You suddenly have your top off, stickers stuck all over you and lines hooked up to machines you couldn't see. But you could hear the docs (by now there are more of them) talking about the squiggly lines coming out of you. When you ask a question, they stop and try to answer it, even if it is with a non-answer (we are waiting, we don't know yet).

You try to lighten the mood by mumbling a joke but everyone is focused elsewhere. People come and go from the room, poking, prodding, sitting you up, laying you down, getting more and more information from your body. 

They work around you in sync with each other, handing over items just as they are being asked for, calling in new people, ushering others out. 

By now so many have come and gone that even your feeble attempt to recognize them has stopped (you have after all worked with them for nearly 10 years)....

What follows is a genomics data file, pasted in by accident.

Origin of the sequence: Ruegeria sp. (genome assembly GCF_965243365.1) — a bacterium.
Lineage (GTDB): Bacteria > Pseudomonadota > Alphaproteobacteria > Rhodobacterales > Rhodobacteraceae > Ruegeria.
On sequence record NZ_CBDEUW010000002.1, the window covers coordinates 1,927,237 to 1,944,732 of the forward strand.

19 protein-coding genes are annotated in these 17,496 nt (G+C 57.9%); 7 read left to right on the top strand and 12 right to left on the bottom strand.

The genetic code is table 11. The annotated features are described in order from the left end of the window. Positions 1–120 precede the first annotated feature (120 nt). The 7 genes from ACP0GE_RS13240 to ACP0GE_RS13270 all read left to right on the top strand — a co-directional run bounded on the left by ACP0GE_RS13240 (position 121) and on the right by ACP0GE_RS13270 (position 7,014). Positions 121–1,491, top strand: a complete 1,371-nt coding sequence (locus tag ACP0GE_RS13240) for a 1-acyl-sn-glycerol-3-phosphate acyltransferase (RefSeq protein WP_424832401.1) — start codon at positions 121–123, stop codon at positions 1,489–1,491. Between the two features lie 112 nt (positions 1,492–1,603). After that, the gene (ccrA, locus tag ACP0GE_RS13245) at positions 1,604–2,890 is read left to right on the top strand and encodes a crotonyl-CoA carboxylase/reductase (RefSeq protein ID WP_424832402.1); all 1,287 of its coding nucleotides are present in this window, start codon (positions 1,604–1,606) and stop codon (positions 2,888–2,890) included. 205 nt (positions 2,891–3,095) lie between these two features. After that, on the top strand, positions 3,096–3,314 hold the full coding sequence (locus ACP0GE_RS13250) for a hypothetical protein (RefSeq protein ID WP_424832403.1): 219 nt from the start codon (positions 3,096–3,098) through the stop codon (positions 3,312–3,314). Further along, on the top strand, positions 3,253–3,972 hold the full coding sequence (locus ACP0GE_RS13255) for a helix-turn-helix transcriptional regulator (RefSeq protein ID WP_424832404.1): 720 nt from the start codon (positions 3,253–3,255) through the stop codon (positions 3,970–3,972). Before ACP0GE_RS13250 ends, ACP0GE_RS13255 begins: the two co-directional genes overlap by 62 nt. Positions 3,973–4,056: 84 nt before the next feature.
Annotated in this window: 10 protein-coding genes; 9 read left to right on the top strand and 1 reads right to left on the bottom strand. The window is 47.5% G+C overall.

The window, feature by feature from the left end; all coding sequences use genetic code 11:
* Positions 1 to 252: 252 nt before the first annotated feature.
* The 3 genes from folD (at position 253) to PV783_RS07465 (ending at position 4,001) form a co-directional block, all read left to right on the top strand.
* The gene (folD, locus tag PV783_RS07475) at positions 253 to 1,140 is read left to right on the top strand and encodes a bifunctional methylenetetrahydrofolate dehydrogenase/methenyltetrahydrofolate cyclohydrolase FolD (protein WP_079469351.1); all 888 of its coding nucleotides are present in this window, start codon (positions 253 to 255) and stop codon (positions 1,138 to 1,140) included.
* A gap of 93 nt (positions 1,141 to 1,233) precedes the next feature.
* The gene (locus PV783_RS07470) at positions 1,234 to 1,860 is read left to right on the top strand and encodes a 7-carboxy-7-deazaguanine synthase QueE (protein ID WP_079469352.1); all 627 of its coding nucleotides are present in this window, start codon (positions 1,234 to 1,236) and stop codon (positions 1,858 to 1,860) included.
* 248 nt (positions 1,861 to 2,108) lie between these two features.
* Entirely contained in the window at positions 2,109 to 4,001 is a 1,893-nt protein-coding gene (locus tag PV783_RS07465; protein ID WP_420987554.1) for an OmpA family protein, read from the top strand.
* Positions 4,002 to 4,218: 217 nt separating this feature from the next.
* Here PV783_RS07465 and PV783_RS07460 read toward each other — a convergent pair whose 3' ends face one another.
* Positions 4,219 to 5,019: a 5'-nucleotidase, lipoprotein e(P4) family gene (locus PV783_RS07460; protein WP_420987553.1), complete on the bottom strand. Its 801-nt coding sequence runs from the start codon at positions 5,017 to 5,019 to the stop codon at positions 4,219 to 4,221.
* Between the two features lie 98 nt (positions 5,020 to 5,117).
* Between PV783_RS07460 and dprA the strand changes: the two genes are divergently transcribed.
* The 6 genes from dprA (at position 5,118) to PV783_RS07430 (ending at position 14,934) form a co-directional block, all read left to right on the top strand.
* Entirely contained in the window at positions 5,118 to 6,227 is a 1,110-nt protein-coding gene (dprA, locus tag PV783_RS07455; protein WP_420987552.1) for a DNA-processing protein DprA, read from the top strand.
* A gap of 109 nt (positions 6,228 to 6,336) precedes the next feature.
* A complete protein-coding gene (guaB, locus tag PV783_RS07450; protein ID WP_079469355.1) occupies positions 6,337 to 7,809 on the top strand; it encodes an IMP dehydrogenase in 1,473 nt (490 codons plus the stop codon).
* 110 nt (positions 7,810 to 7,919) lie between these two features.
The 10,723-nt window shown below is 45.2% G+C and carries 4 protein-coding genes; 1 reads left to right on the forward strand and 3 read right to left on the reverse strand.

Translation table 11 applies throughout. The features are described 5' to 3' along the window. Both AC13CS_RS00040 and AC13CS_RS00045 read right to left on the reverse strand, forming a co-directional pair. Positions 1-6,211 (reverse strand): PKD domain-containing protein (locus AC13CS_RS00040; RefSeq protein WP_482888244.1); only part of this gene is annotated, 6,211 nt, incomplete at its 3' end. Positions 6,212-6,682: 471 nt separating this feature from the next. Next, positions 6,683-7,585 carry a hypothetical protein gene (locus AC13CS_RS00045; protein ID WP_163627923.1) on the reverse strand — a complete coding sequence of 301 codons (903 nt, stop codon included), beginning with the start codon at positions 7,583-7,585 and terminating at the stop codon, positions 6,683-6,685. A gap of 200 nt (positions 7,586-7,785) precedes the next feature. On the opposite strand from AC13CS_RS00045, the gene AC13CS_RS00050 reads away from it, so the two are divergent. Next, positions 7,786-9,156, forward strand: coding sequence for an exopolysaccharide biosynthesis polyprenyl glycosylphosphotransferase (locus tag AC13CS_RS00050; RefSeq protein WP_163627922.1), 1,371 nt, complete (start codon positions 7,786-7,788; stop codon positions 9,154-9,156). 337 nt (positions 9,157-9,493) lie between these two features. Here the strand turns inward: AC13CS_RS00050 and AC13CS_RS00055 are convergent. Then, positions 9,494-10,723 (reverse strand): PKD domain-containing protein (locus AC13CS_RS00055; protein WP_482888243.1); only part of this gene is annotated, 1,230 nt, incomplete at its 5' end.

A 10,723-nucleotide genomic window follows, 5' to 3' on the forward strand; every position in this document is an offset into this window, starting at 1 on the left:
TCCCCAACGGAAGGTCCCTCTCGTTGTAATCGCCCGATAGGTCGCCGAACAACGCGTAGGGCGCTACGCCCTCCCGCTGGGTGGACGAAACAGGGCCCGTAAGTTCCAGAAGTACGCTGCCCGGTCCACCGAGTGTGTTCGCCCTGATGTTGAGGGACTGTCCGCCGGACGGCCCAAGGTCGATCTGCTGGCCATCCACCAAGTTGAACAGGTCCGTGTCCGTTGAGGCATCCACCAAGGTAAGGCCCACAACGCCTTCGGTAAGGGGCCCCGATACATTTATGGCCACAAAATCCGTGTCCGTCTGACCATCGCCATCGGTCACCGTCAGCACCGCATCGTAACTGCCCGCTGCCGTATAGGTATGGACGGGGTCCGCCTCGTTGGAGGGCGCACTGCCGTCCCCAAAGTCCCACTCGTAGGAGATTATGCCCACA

The doctor talks you through a drug infusion while another assures you they know exactly what is happening to your heart....and nearly 5 minutes later you wake up but don't realize you were unconscious....what you don't know is that for 4 minutes one of the doctors (luckily the smallest one) has been on top of you doing CPR while the others manage all your other issues....the drug infusion is known to cause full arrest and you have one. You didn't feel anything. 

Once you are back, you  notice the room is much more crowded, and people are all busy doing things you can't seem to wrap your head around. They sit you up and do an xray to see if CPR caused any broken ribs...luckily not. 

You projectile vomit across the room...it feels like slow motion and you luckily miss everyone in the room except yourself.